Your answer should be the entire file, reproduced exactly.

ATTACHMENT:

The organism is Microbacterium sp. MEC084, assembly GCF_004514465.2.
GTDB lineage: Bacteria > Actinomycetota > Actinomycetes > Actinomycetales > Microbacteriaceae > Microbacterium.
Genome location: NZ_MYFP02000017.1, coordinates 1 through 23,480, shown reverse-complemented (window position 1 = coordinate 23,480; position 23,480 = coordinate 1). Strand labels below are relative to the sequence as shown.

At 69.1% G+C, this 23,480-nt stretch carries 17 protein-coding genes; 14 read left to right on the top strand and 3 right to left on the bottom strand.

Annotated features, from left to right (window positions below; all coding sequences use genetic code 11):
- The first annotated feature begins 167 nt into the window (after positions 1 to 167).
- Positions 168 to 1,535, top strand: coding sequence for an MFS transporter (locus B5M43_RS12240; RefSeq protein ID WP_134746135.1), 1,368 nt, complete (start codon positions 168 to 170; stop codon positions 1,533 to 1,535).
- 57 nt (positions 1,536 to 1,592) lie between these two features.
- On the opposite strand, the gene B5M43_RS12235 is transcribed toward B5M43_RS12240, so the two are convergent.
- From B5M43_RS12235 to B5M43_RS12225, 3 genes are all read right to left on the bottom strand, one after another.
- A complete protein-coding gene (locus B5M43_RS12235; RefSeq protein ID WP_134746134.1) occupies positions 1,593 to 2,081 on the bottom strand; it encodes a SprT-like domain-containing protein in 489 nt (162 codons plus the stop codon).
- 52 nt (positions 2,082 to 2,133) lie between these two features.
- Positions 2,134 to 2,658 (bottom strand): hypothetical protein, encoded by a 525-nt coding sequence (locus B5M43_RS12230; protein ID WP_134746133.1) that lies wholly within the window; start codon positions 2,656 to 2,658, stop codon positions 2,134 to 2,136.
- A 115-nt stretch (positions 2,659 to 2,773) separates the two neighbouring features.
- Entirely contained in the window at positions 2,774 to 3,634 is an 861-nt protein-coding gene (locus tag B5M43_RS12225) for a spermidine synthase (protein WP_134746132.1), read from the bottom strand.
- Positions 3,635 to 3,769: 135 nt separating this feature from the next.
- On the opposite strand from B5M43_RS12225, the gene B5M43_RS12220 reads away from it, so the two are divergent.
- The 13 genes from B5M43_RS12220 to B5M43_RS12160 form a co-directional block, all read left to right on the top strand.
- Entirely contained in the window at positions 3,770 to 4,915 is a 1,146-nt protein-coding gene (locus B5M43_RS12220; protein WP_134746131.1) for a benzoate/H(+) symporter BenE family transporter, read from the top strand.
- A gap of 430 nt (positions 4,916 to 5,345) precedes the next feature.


The organism is Microbacterium sp. MEC084, assembly GCF_004514465.2.
GTDB lineage: Bacteria > Actinomycetota > Actinomycetes > Actinomycetales > Microbacteriaceae > Microbacterium.
Genome location: NZ_MYFP02000017.1, coordinates 1 through 23,480, shown reverse-complemented (window position 1 = coordinate 23,480; position 23,480 = coordinate 1). Strand labels below are relative to the sequence as shown.

At 69.1% G+C, this 23,480-nt stretch carries 17 protein-coding genes; 14 read left to right on the top strand and 3 right to left on the bottom strand.

Annotated features, from left to right (window positions below; all coding sequences use genetic code 11):
- The first annotated feature begins 167 nt into the window (after positions 1 to 167).
- Positions 168 to 1,535, top strand: coding sequence for an MFS transporter (locus B5M43_RS12240; RefSeq protein ID WP_134746135.1), 1,368 nt, complete (start codon positions 168 to 170; stop codon positions 1,533 to 1,535).
- 57 nt (positions 1,536 to 1,592) lie between these two features.
- On the opposite strand, the gene B5M43_RS12235 is transcribed toward B5M43_RS12240, so the two are convergent.
- From B5M43_RS12235 to B5M43_RS12225, 3 genes are all read right to left on the bottom strand, one after another.
- A complete protein-coding gene (locus B5M43_RS12235; RefSeq protein ID WP_134746134.1) occupies positions 1,593 to 2,081 on the bottom strand; it encodes a SprT-like domain-containing protein in 489 nt (162 codons plus the stop codon).
- 52 nt (positions 2,082 to 2,133) lie between these two features.
- Positions 2,134 to 2,658 (bottom strand): hypothetical protein, encoded by a 525-nt coding sequence (locus B5M43_RS12230; protein ID WP_134746133.1) that lies wholly within the window; start codon positions 2,656 to 2,658, stop codon positions 2,134 to 2,136.
- A 115-nt stretch (positions 2,659 to 2,773) separates the two neighbouring features.
- Entirely contained in the window at positions 2,774 to 3,634 is an 861-nt protein-coding gene (locus tag B5M43_RS12225) for a spermidine synthase (protein WP_134746132.1), read from the bottom strand.
- Positions 3,635 to 3,769: 135 nt separating this feature from the next.
- On the opposite strand from B5M43_RS12225, the gene B5M43_RS12220 reads away from it, so the two are divergent.
- The 13 genes from B5M43_RS12220 to B5M43_RS12160 form a co-directional block, all read left to right on the top strand.
- Entirely contained in the window at positions 3,770 to 4,915 is a 1,146-nt protein-coding gene (locus B5M43_RS12220; protein WP_134746131.1) for a benzoate/H(+) symporter BenE family transporter, read from the top strand.
- A gap of 430 nt (positions 4,916 to 5,345) precedes the next feature.